Bear markets have important rules

The bears are trying to take control. The Russell 2000, a basket of smaller domestic companies, entered a bear market on Monday and while the major U.S. equity indexes have yet to hit that 20 percent bear market threshold, approximately 70 percent of the stocks in our universe have, as have many sectors and countries.

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We are interpreters of the market, price first, then volume and then sentiment. We have done exhaustive studies going back 100+ years of market action. This involved many hours of study of both bull and bear markets. How do they top? How do they bottom? How do bull market rallies pull back? How do bear market rallies bounce? How do the masses react? From these studies, we have found characteristics that have shown up time and time again leading to our own set of rules based on these characteristics. In fact, this bearish action is playing out in almost classic fashion. Here’s what you need to know, in no particular order:

In bull markets, surprises happen to the upside. In bear markets, surprises happen to the downside. Johnson & Johnson has lost $40 billion of market cap, at least, on news related to allegations that the company was aware that its talc powder allegedly contained asbestos. A report the company’s CEO Alex Gorsky shot down on Monday in a video message. But do you think it would have lost that much in a bull market? In bull markets, good news is great news and bad news is even good news. In bear markets, good news is bad news and bad news is horrid news. In bull markets, overbought becomes more overbought. In bear markets, oversold becomes more oversold. In bear markets, rallies are sharp, quick and they suck you in with a feel good vibe and then screw you soon after. (We coined those words) We just had two very sharp and quick rallies up into resistance before failing miserably.

In bull markets, margin expands as greed takes over. In bear markets, margin contracts as fear takes over.. Remember, margin (leverage) is a bull market's best friend, but biggest enemy in bear markets as leverage must come off first before the real selling starts. Margin debt is now contracting markedly down to a one year low.

In bear markets, the biggest losers will be the names that had the strongest runs during the bull market. Market players will not believe how low some of the most popular names drop. This occurs because their popularity makes them over-valued, over-loved and over-leveraged at the most inopportune time. Take a look at the popular FAANG stocks for some reference.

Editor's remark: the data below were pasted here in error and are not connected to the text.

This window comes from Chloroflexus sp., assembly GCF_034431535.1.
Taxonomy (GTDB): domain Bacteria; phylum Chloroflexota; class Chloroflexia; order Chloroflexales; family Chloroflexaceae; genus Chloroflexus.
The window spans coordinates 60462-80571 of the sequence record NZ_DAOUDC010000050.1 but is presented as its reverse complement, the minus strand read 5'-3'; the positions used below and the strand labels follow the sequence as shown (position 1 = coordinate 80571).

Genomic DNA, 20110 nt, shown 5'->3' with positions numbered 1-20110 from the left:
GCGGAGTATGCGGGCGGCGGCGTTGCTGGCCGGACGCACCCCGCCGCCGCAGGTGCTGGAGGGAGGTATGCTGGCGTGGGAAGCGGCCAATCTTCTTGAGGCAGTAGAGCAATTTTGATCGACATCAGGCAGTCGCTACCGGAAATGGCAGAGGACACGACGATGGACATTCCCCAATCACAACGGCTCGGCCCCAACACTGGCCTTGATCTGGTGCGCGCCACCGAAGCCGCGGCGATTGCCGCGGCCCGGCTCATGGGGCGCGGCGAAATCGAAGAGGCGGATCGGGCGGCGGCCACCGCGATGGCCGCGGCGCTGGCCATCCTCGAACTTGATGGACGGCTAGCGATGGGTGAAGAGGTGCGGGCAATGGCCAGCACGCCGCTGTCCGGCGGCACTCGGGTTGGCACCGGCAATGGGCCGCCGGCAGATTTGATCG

In bear markets, the average stock will lead the indices down. You are seeing it in plain sight right now...and it is happening again over the past few days.

In bear markets, defensive areas will hold up best, at least for a while (Utilities, REITs, Consumer Staples and the like) Guess what is being hit the least now? This is because the big money is selling risk and has to park the money somewhere. They always choose the biggest, most liquid, boring low beta names. The only new yearly highs have come from these areas recently.

On that note, in bear markets, the Dow holds up best because it is laden with the biggest, most liquid, boring low beta names. Notice how Pfizer and Merck are trading near yearly highs. Also, notice how even big technology names like Cisco and Microsoft have held up well. It is sell the higher beta tech to park the money in the bigger, lower beta tech.

In bear markets, the curtains come down on bubbles, on manias, on biotechs with no revenue, on money losing companies and on ridiculously priced IPOs (SNAP comes to mind) as bull markets are friendly to excessive speculation. Bear markets will crush excessive speculation. You are seeing it in real time in the crypto coins with leader Bitcoin off over 80 percent since hitting an all-time high this time last year. Some are even going bye-bye and now we are seeing it in the weed stocks...even though the defenders continue to swear by both. Bear markets make valuations matter.

Towards the end of bull markets, no one believes a bear market is possible, especially after not having a real bear market since ‘09 because of the moronic, imbecilic dolts at the central banks around the globe who refused to let real price be discovered. (Do you think we like central banks?) As the bear winds its way, more and more pundits convert and more and more people come to the recognition. Price does move the brain matter. Of course, this will not be called a bear market right now because frankly, the two most popular indices are only in what they call "correction" territory but the average stock knows better. If this is not a bear market, we hate to see what a bear market looks like.

We do not have every answer. We just watch price as price is everything. We have spent countless hours studying the greats like O’Neill, Weinstein, Darvas and others which helped us come up with these rules. We never know how long bull markets or bear markets last but we believe we know what characteristics show up during both. We believe there is a good road map and have proved it again. As we have always told you, we just want to get the big picture correct.

Gary Kaltbaum is a registered investment advisor with more than 30 years of experience in the markets. He is owner and president of Kaltbaum Capital Management, a financial investment advisory firm headquartered in Orlando, Florida. He is a Fox News Channel Business Contributor regularly appearing on Fox News Channel and the Fox Business Network. Gary is the author of the book “The Investors Edge” and is also the host of a nationally syndicated radio show with the same title “Investors Edge” which is broadcast on numerous stations across the U.S.